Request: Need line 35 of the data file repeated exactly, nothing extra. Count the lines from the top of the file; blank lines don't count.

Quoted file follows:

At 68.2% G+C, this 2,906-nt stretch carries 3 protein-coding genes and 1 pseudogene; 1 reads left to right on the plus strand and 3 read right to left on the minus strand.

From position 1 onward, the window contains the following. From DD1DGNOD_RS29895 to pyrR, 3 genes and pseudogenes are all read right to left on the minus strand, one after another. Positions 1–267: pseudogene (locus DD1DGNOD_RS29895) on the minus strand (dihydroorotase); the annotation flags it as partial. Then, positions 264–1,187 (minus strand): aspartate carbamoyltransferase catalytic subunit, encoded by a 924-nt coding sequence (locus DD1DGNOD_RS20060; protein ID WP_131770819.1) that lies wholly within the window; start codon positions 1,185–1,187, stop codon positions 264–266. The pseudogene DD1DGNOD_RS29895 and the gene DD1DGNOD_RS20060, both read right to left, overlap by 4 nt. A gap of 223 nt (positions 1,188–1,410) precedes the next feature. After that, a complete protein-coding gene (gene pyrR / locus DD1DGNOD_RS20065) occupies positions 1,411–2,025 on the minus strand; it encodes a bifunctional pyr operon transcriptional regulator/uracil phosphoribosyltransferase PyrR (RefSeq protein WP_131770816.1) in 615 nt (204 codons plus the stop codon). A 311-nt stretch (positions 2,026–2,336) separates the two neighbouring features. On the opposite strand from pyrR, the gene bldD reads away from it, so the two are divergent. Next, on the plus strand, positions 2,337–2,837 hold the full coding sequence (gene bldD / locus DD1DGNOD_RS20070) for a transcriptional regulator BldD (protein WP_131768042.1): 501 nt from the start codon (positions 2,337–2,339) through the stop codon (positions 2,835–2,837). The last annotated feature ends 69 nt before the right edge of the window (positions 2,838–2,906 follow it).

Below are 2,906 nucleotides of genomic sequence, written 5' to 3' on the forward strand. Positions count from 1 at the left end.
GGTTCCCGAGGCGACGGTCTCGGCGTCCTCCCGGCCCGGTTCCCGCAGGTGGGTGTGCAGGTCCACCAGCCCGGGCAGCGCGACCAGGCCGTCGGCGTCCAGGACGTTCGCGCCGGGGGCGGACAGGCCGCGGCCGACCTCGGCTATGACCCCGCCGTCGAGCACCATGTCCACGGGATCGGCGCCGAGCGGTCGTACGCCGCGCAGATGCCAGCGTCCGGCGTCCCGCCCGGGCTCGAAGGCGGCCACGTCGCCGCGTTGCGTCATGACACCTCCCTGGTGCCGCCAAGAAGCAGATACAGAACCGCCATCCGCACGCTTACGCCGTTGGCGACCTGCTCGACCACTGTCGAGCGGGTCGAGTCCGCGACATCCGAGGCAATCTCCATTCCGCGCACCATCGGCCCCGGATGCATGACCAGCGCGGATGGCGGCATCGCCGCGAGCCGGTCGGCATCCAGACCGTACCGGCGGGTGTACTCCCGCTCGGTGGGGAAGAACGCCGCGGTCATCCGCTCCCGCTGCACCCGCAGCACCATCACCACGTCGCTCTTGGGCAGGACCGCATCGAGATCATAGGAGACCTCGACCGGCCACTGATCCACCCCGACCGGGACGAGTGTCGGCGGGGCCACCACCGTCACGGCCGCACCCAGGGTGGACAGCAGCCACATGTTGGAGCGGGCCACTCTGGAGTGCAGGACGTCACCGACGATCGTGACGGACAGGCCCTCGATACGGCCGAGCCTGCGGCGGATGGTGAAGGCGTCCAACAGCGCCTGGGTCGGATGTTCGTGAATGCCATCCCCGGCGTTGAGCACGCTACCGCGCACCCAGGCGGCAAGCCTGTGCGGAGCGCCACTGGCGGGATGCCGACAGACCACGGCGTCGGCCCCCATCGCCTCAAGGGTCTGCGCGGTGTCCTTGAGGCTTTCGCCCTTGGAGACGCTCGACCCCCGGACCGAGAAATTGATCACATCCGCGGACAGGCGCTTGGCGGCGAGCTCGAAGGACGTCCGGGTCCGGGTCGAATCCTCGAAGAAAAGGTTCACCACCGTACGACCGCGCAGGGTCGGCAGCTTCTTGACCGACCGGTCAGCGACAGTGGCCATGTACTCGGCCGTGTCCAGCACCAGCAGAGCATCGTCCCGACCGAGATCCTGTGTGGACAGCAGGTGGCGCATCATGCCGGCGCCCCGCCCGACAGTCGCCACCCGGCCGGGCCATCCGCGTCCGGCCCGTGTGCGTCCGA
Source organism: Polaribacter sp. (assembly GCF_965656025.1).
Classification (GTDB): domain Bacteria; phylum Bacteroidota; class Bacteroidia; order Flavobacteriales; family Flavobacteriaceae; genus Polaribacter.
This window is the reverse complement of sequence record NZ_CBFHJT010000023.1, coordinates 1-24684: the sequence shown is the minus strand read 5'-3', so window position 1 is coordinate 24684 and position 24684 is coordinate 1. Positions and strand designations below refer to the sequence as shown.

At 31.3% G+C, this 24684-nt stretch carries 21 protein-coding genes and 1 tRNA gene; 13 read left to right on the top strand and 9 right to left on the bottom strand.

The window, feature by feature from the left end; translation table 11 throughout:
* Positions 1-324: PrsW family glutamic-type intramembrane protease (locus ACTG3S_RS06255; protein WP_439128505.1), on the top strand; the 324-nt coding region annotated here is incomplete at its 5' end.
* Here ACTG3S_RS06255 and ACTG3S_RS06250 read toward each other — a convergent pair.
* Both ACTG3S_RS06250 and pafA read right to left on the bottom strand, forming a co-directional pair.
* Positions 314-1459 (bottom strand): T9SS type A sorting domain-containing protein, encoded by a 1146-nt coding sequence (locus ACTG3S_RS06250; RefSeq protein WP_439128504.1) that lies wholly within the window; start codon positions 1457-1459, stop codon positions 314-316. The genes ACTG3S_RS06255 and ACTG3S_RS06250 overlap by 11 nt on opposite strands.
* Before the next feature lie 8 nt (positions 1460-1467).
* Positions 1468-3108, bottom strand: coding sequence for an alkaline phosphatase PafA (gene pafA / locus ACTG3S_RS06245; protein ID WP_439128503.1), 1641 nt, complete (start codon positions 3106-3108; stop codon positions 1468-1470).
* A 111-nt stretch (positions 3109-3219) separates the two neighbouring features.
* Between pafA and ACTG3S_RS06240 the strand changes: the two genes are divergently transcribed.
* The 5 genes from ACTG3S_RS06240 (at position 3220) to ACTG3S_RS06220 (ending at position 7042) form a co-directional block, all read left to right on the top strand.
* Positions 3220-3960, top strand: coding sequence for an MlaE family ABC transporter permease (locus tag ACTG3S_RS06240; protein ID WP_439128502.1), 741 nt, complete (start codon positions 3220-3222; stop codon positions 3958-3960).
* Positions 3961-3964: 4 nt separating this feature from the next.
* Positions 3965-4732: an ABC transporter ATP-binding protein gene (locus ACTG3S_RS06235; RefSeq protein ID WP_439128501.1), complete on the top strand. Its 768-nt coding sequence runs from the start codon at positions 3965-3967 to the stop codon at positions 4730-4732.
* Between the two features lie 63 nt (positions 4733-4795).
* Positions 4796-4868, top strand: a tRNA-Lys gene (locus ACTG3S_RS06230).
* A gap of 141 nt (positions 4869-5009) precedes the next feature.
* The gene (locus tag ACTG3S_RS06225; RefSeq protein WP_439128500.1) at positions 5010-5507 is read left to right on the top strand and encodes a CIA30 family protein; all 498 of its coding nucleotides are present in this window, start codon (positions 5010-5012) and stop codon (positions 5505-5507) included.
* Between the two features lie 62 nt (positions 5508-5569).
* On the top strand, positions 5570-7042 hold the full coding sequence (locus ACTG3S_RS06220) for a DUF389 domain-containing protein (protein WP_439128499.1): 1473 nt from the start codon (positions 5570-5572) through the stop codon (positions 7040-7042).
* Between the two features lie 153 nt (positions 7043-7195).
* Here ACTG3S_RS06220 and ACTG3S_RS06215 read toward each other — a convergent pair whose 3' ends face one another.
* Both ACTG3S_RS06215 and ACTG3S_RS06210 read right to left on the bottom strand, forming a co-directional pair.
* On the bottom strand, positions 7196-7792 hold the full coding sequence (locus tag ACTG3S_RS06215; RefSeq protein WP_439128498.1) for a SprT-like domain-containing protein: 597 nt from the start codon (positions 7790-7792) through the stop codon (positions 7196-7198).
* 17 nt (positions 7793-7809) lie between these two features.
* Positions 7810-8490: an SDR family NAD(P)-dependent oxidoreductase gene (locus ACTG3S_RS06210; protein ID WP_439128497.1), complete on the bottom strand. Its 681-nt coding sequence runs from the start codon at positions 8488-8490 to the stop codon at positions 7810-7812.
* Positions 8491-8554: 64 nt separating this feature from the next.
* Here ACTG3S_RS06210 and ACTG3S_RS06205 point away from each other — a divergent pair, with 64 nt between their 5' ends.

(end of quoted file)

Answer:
* Here ACTG3S_RS06210 and ACTG3S_RS06205 point away from each other — a divergent pair, with 64 nt between their 5' ends.